New Drug Looks Promising for Respiratory Syncytial Virus

Share this content:
New Drug Looks Promising for Respiratory Syncytial Virus
New Drug Looks Promising for Respiratory Syncytial Virus

THURSDAY, Nov. 19, 2015 (HealthDay News) -- An experimental drug shows promise as a treatment for respiratory syncytial virus (RSV), according to a study published in the Nov. 19 issue of the New England Journal of Medicine.

For the study, 62 volunteers were infected with RSV. The participants randomly received one of three doses of ALS-008176 or an inactive placebo drug. Treatment was given every 12 hours for five days.

Among those who received the highest doses, the amount of the virus was reduced 85 to 88 percent, compared with those who received the placebo, the researchers found. Moreover, the virus did not return after treatment, no serious side effects occurred, and no one discontinued treatment.

"These results highlight the drug's potential as a safe and effective therapy for managing clinical disease," Matthew McClure, M.D., of San Francisco-based Alios BioPharma Inc., told HealthDay. It's currently being evaluated in RSV-infected infants, he added.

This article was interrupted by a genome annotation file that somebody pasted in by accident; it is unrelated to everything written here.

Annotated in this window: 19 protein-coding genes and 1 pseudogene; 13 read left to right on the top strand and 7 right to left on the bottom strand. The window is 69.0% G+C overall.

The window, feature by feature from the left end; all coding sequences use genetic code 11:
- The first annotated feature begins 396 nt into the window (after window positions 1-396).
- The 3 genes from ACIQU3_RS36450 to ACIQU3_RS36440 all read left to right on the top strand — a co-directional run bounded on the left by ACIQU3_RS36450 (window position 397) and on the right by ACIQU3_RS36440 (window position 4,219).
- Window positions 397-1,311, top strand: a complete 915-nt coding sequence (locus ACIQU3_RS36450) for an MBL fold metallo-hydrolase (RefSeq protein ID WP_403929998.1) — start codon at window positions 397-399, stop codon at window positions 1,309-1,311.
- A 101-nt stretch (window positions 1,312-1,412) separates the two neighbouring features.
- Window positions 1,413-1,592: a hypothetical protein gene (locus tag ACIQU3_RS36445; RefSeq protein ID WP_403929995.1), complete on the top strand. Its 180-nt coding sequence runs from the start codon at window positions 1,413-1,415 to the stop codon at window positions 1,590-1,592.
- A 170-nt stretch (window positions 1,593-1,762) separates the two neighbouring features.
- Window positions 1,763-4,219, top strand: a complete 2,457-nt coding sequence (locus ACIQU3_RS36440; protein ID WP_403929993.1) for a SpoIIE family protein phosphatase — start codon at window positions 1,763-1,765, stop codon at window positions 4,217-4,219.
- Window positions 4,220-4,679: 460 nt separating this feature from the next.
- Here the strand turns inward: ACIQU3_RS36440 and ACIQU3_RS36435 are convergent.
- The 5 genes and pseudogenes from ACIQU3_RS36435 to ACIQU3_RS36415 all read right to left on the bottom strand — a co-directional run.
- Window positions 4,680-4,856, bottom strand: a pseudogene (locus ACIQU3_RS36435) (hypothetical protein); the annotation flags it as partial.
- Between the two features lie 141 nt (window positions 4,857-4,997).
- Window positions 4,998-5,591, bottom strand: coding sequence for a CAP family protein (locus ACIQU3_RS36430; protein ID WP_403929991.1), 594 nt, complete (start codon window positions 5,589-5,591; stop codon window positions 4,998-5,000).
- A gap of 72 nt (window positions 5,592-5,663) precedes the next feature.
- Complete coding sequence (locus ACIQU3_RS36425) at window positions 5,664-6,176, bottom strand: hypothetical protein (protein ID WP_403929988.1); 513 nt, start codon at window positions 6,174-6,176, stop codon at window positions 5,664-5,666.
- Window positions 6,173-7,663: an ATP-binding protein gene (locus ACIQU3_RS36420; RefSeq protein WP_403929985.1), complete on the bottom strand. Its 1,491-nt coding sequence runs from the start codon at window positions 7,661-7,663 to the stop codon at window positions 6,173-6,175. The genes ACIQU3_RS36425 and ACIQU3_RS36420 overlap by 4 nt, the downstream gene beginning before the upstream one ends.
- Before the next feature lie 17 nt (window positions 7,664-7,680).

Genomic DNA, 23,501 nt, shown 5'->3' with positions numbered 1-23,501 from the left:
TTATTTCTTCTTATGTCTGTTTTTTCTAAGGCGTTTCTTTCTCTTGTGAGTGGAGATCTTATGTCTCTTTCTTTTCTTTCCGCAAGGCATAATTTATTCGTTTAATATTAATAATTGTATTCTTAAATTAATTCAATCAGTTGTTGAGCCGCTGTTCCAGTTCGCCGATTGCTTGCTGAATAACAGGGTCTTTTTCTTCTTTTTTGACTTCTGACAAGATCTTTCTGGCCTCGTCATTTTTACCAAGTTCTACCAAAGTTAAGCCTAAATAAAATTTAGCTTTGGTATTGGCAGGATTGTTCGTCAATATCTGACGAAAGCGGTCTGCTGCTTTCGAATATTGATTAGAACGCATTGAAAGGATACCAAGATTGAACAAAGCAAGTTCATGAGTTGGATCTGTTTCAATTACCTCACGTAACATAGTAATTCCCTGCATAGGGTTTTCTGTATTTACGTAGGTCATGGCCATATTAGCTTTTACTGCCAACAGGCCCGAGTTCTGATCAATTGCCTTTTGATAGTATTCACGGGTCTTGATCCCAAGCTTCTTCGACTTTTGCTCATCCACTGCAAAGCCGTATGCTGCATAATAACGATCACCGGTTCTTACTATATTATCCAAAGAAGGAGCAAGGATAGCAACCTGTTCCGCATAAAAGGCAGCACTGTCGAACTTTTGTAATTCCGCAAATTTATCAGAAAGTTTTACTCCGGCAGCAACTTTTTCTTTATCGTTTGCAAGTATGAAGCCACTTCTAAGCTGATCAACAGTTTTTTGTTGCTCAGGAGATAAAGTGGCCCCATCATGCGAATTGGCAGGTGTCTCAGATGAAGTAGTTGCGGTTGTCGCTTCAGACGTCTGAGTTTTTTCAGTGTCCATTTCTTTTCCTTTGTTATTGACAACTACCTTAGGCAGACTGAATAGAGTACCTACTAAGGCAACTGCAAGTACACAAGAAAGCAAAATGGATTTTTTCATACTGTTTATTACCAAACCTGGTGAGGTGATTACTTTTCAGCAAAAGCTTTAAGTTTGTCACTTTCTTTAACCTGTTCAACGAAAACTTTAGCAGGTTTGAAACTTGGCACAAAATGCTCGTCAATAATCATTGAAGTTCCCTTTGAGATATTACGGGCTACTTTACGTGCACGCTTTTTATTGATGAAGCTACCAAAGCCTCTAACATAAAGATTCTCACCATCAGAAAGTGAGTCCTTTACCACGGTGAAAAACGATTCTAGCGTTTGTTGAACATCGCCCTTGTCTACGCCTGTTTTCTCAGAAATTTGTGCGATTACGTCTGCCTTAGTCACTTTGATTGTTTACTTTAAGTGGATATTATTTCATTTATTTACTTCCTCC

The research was funded by Alios BioPharma, the developer of ALS-008176.

Full Text (subscription or payment may be required)

Share this content:

is free, fast, and customized just for you!

Already a member?

Sign In Now »


Sign up for myCME e-newsletters


Drug Lookup

Browse drugs by: BrandGenericDisease


More in Home

FDA Approves 'Artificial Pancreas' for Type 1 Diabetes

FDA Approves 'Artificial Pancreas' for Type 1 Diabetes

MiniMed 670G hybrid closed loop system automatically monitors glucose, delivers insulin

More Evidence HPV Vaccine Protects Against Cervical Cancer

More Evidence HPV Vaccine Protects Against Cervical Cancer

Protection appears to occur even when only one or two of the recommended doses are given

Prescribed NSAIDs Tied to Higher Heart Failure Risk

Prescribed NSAIDs Tied to Higher Heart Failure Risk

Study of millions of health records suggests an association

is free, fast, and customized just for you!

Already a member?

Sign In Now »